El Torito-Acapulco parent to buy Chevys, eyes stature as No. 1 Mexican dinnerhouse operator
LONG BEACH, CALIF. — Real Mex Restaurants Inc., parent of the El Torito and Acapulco chains of 124 casual-dining restaurants, disclosed a deal to acquire Chevys Inc.’s 106-unit Chevys Fresh Mex and 10-unit Fuzio Universal Pasta chains.
Real Mex, whose Long Beach-based system boasts an annual sales volume exceeding $500 million, said it would become the industry’s No. 1 operator of full-service Mexican restaurants upon closing the deal to buy Chevys out of a Chapter 11 bankruptcy reorganization, begun last October.
Real Mex reportedly would pay $78 million in cash and assume liabilities to buy Emeryville, Calif.-based Chevys, whose principal owner is J.W. Childs Equity Partners. Real Mex said it expected a deal to close by year-end, pending bankruptcy-court approval and other clearances. A lawyer for Chevys was quoted in a published report as saying its largest creditors already had approved the buyout.
The buyer, which operates 67 El Toritos, 39 Acapulcos, six El Torito Grills and several other concepts in California and six other states, said it would continue operating and franchising the acquired restaurants as Chevys and Fuzios. Real Mex president and chief executive Fred Wolfe said his company would field “the widest array of Mexican food options in the United States” after the Chevys purchase. Chevys Fresh Mex last year had estimated sales of $304 million, down from $323.2 million in 2002.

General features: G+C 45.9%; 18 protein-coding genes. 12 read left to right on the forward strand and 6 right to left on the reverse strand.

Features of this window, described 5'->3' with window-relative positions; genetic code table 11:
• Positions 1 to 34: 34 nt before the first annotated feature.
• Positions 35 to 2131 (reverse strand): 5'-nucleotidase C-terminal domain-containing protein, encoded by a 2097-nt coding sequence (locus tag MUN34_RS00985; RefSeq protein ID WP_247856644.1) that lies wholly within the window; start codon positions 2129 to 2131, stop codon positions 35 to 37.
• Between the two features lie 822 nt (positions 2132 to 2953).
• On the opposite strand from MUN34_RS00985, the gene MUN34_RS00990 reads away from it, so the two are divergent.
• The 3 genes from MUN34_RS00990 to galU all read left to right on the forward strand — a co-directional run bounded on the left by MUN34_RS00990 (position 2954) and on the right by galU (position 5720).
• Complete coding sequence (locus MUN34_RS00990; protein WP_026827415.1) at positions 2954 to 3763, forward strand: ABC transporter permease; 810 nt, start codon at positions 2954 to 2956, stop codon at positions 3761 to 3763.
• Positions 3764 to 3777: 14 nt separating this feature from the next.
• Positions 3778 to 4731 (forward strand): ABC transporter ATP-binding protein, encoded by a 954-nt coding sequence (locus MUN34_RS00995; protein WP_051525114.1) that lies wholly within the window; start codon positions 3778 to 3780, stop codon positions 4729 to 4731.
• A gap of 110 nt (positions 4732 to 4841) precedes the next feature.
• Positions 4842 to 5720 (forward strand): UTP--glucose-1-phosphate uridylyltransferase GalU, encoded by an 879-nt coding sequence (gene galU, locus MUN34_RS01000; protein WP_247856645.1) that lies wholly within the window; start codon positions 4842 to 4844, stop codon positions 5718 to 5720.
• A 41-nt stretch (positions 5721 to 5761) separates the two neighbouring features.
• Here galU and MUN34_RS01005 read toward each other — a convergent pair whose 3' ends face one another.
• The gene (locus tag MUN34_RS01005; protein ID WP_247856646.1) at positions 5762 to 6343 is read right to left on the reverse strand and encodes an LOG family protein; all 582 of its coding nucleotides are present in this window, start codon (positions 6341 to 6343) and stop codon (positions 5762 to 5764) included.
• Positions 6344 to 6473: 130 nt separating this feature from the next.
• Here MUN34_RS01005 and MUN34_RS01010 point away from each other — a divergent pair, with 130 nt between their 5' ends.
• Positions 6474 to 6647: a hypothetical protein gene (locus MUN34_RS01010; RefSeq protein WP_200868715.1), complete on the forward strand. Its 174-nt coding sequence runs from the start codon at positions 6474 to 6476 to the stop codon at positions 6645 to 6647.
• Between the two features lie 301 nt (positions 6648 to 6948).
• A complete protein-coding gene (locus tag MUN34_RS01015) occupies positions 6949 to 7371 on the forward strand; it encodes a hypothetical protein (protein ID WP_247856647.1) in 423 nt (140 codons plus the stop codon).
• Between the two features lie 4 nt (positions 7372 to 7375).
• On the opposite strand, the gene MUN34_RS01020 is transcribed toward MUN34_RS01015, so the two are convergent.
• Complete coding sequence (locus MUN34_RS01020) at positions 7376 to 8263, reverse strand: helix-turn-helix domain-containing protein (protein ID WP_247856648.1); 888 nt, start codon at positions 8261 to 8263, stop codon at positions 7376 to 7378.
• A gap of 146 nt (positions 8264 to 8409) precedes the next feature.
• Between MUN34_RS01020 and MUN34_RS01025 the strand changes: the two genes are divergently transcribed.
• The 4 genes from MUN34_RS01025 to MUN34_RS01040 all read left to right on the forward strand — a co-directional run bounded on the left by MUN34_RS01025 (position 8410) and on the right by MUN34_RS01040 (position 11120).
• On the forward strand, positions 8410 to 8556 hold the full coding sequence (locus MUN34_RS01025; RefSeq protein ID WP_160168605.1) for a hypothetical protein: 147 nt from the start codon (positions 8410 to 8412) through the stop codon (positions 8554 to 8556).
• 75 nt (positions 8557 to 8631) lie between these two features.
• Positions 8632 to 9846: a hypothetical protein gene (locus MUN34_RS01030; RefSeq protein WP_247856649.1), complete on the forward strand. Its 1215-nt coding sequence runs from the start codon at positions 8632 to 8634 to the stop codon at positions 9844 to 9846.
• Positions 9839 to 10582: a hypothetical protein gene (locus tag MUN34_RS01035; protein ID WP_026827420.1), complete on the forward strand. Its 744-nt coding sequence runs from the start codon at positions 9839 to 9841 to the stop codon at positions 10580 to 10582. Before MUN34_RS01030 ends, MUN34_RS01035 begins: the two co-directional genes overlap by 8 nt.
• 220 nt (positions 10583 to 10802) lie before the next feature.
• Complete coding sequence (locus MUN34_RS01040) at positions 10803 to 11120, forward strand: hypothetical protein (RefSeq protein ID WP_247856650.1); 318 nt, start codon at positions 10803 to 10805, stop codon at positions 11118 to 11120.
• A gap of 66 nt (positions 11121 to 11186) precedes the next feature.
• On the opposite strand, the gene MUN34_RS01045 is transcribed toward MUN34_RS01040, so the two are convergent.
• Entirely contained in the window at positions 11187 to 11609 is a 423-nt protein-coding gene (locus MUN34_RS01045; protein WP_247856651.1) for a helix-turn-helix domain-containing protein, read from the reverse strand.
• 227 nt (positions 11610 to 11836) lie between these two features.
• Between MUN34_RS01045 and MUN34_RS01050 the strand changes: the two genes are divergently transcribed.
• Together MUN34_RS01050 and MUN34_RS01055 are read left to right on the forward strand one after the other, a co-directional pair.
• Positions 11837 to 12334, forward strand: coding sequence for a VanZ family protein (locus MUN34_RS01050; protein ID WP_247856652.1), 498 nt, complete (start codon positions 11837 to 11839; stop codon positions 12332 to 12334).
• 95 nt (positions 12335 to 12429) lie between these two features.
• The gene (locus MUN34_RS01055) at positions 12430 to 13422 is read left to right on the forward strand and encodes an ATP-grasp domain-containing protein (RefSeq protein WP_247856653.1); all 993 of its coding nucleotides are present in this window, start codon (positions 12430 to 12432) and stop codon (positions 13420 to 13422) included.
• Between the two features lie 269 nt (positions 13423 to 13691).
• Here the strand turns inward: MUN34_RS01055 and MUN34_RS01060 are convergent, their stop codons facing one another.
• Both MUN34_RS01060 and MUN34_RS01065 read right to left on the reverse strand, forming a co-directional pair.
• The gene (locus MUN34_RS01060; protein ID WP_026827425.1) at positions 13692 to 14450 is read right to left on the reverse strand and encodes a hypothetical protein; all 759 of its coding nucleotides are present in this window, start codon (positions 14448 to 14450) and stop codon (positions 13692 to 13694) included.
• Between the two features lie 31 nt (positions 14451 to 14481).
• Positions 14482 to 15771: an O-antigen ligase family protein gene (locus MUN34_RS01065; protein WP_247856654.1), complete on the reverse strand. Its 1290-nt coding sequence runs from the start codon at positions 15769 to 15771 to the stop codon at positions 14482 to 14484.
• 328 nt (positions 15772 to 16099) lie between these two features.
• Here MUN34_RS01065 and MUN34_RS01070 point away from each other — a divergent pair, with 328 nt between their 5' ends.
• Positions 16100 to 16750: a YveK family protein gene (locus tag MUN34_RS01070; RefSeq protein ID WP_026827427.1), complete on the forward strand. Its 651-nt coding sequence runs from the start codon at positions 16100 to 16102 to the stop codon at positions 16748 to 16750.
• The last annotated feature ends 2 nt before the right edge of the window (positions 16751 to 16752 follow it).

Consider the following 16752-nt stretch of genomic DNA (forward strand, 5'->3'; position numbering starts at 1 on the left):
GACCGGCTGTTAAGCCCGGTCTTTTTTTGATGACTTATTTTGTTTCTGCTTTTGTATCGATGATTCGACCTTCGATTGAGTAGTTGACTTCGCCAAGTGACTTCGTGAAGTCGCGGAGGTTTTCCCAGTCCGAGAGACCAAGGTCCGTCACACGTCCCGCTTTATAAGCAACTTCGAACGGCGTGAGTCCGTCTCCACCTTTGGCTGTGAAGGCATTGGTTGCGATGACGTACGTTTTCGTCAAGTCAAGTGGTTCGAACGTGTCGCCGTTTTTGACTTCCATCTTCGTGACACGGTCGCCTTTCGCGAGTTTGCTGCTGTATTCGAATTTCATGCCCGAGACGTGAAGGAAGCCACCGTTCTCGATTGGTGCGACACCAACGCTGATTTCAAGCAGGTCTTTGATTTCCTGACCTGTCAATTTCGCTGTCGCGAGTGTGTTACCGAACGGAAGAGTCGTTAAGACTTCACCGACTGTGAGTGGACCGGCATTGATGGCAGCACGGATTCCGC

Chevys’ president and chief executive, Ron Maccarone, said the pending transaction “finalizes our reorganization process.”
Chevys’ bankruptcy stemmed from J.W. Childs’ 1999 acquisition of 40 company-operated Rio Bravo units from Applebee’s International and assumption of franchise rights over another 26 Rio Bravo outlets. Subsequent conversions to the Chevys concept, defections by franchisees and closures of underperforming Rio Bravo units continued until the chain closed all its remaining restaurants last year.
Chevys then filed for Chapter 11 bankruptcy to expunge Rio Bravo’s liabilities, just weeks after Consolidated Restaurant Operations of Dallas backed out of a deal to purchase the Chevys and Fuzios chains. Consolidated cited onerous California laws as cost factors in that decision.
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